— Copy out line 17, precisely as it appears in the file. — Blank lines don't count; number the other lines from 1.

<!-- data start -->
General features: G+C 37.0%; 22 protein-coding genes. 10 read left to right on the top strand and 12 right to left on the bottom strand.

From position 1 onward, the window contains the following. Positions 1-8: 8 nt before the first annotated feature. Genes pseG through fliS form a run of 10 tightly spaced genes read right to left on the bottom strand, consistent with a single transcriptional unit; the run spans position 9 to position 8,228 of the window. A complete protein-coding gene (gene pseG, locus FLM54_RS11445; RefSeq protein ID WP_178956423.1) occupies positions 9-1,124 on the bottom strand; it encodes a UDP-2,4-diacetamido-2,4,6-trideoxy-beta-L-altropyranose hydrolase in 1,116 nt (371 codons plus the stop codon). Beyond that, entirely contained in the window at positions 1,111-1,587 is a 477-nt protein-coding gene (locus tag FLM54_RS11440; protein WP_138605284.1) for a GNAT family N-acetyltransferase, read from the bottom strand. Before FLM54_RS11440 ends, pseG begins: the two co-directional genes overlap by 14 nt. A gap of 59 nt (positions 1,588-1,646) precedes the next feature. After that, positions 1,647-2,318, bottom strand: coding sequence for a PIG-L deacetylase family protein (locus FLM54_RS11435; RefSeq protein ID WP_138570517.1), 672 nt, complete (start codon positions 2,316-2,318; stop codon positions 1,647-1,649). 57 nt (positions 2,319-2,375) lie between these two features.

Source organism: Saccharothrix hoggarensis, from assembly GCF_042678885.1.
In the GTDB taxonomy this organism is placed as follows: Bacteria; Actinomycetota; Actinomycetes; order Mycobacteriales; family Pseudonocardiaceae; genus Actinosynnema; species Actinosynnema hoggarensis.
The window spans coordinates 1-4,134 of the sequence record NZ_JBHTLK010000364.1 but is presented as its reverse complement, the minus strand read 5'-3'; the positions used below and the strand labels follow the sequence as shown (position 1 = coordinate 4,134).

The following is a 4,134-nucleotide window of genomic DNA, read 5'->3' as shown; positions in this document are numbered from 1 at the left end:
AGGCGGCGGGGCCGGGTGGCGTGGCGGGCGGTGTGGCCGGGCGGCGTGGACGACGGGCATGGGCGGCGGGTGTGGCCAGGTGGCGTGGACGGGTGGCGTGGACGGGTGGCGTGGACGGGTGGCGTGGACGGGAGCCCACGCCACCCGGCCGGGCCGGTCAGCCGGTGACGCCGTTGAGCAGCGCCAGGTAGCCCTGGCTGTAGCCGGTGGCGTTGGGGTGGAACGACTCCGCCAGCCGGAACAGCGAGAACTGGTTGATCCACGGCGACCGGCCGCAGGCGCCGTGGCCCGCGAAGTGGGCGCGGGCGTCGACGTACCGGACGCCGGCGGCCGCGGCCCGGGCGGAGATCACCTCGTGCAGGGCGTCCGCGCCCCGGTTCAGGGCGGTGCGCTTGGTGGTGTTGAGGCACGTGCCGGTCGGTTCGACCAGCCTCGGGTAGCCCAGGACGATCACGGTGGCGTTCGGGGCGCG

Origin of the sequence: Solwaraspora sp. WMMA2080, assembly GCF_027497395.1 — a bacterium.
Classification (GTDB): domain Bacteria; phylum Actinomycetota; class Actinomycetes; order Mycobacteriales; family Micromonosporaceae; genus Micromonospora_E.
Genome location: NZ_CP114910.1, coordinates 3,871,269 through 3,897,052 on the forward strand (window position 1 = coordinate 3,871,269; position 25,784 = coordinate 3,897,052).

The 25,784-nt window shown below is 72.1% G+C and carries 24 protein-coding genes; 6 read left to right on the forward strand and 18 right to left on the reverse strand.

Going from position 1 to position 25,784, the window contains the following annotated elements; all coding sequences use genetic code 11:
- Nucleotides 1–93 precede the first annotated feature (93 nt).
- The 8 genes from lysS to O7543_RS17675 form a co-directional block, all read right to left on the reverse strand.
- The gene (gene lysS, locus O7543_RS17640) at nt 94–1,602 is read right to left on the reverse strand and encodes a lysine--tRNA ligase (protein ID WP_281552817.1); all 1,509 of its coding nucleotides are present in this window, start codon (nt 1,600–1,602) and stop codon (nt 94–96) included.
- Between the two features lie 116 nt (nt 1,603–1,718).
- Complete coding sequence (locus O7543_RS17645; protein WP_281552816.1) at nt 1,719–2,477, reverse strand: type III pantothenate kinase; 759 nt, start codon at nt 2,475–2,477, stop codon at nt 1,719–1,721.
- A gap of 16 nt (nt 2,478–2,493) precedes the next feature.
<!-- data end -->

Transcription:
- Complete coding sequence (locus O7543_RS17645; protein WP_281552816.1) at nt 1,719–2,477, reverse strand: type III pantothenate kinase; 759 nt, start codon at nt 2,475–2,477, stop codon at nt 1,719–1,721.